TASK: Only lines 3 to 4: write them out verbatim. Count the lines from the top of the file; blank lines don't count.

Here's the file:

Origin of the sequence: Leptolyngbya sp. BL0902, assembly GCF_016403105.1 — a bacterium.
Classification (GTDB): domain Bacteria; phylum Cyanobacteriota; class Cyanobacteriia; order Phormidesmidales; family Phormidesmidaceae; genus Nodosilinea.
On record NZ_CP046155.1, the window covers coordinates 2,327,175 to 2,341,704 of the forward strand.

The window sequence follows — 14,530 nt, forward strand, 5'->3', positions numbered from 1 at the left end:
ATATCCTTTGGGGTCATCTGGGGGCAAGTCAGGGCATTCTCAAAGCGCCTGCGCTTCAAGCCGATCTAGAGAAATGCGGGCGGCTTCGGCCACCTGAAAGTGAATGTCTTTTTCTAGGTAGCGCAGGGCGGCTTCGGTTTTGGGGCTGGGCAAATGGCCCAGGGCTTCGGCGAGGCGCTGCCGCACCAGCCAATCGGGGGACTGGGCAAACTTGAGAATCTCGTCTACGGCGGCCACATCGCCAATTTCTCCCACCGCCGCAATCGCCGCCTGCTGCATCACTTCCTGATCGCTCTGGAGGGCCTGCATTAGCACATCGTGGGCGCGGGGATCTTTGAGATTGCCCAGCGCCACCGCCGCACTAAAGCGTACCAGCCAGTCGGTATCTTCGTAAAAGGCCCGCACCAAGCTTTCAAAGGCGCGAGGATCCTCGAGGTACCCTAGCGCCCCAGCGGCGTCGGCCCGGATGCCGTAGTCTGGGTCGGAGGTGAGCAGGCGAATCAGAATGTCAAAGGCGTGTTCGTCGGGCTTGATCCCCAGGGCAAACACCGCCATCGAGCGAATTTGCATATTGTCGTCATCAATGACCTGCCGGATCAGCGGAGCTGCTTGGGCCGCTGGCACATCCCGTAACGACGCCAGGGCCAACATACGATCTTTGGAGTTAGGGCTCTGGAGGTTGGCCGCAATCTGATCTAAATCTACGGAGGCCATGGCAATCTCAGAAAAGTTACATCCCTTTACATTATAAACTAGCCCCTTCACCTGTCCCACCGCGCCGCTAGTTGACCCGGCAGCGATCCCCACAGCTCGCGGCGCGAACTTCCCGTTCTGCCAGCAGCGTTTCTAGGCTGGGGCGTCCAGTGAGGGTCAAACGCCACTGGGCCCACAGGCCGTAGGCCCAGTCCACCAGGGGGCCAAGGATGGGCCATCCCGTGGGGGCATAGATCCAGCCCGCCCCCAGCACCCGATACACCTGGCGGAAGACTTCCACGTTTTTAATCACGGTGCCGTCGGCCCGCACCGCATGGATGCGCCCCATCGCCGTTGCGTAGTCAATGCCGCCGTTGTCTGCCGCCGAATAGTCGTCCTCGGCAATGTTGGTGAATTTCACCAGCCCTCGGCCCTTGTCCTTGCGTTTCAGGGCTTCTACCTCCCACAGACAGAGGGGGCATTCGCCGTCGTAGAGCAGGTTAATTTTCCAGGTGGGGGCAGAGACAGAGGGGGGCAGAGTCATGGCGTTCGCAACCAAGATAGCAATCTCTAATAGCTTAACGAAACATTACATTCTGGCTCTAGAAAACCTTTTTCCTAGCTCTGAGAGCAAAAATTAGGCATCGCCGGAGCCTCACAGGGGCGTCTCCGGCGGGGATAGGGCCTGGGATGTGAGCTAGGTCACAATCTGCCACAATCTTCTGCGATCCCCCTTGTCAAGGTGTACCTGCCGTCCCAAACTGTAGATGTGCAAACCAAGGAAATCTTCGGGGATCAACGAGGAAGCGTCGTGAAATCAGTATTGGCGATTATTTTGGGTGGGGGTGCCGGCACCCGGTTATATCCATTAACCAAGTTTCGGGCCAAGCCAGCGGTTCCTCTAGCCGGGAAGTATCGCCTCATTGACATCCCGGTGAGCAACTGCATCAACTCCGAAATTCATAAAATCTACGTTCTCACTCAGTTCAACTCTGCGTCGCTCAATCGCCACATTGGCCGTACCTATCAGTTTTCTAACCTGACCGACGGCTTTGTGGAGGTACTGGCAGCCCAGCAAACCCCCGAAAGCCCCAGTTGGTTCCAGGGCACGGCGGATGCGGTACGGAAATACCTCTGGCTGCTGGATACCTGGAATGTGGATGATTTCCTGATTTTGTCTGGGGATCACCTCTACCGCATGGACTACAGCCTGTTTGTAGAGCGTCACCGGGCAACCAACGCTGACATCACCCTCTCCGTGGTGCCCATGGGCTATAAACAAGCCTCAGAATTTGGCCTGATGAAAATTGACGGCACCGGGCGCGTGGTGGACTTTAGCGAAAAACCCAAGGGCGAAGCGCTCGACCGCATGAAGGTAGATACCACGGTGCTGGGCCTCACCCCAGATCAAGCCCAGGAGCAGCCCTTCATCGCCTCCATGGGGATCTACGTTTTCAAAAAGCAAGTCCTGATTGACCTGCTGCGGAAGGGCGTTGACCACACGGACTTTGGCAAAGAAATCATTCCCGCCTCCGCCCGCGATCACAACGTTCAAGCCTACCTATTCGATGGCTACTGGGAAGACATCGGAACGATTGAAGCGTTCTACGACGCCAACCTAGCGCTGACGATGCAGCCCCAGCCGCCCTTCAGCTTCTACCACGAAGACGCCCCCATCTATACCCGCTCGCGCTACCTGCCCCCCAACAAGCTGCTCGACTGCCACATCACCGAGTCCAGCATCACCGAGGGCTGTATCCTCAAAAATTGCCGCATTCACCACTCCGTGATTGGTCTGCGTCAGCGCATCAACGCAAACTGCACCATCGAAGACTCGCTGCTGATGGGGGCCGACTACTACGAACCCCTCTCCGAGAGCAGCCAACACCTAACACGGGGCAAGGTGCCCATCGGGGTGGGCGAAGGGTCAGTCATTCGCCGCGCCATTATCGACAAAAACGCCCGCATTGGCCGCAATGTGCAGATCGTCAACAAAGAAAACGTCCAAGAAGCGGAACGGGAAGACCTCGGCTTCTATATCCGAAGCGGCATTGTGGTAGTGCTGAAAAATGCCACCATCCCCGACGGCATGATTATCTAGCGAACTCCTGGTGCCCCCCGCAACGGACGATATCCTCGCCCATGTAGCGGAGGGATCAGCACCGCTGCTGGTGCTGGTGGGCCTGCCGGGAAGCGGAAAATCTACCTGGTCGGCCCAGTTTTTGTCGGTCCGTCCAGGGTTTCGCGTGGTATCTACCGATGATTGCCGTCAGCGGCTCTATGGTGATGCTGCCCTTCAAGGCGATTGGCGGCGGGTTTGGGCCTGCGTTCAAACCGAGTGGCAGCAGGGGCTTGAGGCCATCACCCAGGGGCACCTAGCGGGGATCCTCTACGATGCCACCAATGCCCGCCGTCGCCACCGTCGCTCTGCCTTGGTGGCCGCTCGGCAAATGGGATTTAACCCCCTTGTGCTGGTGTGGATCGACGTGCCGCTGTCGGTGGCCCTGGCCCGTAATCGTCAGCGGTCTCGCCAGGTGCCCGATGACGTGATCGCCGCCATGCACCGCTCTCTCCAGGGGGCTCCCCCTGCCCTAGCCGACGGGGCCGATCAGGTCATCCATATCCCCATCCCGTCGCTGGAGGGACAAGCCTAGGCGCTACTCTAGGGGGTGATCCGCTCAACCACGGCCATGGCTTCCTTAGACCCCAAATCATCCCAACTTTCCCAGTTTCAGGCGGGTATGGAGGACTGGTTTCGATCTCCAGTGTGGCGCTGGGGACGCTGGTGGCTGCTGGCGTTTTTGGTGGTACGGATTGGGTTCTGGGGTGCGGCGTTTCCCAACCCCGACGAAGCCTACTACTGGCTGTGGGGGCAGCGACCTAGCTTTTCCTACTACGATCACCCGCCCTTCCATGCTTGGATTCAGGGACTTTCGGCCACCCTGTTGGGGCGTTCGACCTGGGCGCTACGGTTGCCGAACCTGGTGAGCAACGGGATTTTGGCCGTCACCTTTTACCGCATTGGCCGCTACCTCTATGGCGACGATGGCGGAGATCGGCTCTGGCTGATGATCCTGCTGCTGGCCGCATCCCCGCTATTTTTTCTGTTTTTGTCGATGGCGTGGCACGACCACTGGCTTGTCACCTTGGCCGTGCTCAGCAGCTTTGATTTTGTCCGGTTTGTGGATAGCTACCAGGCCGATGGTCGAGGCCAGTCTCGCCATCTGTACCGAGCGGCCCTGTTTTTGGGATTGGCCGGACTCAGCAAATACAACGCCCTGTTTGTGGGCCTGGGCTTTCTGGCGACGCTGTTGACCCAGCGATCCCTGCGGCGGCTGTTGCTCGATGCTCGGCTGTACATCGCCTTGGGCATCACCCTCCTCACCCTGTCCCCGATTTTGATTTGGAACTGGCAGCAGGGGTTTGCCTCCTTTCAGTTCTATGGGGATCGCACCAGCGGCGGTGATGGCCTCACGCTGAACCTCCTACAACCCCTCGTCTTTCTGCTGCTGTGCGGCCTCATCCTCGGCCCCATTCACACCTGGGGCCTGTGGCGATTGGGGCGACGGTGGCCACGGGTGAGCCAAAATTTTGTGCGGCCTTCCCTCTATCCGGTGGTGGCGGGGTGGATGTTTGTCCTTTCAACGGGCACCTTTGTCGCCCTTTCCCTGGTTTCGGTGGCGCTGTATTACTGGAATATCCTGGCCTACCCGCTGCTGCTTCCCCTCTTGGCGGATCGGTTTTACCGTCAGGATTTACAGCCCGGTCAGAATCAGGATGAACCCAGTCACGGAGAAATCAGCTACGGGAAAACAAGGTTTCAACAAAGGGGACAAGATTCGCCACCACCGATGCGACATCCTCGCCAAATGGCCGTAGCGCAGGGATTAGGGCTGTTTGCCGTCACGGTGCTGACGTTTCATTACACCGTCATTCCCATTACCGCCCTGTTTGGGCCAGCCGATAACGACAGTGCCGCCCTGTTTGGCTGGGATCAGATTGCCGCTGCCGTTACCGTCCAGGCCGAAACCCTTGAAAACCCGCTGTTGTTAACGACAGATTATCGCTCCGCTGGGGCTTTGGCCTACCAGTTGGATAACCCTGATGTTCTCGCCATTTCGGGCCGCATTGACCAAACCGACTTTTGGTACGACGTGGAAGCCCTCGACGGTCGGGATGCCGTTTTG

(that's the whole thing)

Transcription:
On record NZ_CP046155.1, the window covers coordinates 2,327,175 to 2,341,704 of the forward strand.

The window sequence follows — 14,530 nt, forward strand, 5'->3', positions numbered from 1 at the left end: